I mediated a couple of cases this week which unfortunately came to me after settlement conversations had begun. In each instance, one side refused to move off their pre-mediation demand by even a dollar. This lead me to the conclusion that lawyers may need legitimate ballroom dancing lessons. During my summer cruise, I actually took ballroom dancing lessons with my 21 year old son, and here are a few tips:
1) It is not good enough to get dressed and show up for the dance. You must get into position by the time the music starts.
2) It is not good enough to get into position and then stand in the same place. You must move your feet.
3) It is not good enough to merely kick or stomp your feet, you must attend to the rhythm of the music and the posture, mood and responses of your dancing partner.
4) It is not good enough to move always in the same direction: ballroom dancing is a give and take, back and forth, sometimes even circular motion--but motion (movement) is critical.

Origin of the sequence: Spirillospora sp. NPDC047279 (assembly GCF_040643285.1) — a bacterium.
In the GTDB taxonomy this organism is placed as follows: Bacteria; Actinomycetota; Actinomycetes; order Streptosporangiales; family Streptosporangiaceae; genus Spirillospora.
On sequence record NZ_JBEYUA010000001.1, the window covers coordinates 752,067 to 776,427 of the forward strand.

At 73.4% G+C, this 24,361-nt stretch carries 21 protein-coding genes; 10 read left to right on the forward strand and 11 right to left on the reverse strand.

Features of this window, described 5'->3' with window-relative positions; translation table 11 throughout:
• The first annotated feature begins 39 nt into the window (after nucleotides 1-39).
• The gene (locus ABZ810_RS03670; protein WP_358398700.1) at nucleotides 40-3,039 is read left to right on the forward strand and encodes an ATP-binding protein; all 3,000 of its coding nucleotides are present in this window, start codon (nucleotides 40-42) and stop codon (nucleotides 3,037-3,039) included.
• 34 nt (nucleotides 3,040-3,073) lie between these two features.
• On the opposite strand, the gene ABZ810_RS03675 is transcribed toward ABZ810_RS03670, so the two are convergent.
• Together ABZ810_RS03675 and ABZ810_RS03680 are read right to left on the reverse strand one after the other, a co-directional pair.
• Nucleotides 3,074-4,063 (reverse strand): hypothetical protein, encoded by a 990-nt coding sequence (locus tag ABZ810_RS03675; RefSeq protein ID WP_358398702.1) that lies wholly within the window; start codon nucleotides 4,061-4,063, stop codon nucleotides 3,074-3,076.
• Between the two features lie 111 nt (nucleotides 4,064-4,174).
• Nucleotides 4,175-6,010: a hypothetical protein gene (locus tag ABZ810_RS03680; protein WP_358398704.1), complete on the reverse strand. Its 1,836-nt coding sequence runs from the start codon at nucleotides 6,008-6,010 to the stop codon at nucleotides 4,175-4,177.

5) It is not your prerogative to dictate the song list: this is done by consensus, or by the band or your host. You've been invited to the dance and accepted the invitation, so be gracious and "go with the flow".
6) Starting the dance but then refusing to finish it if you don't like the tune is unfair. Both your partner and your host will be disappointed and may not invite you to dance again.
7) Ballroom dancing can be a complicated, even unfamiliar and intimidating event, but if you start with a simple box step, you'll be able to work on more complicated steps as the evening wears on. It takes practice, so don't expect mastery in the first lesson!
Okay--you get my point, I hope. Please consider these tips before you get to your next mediation. At the very least, I hope it will cause you to crack a smile when we begin "the dance"!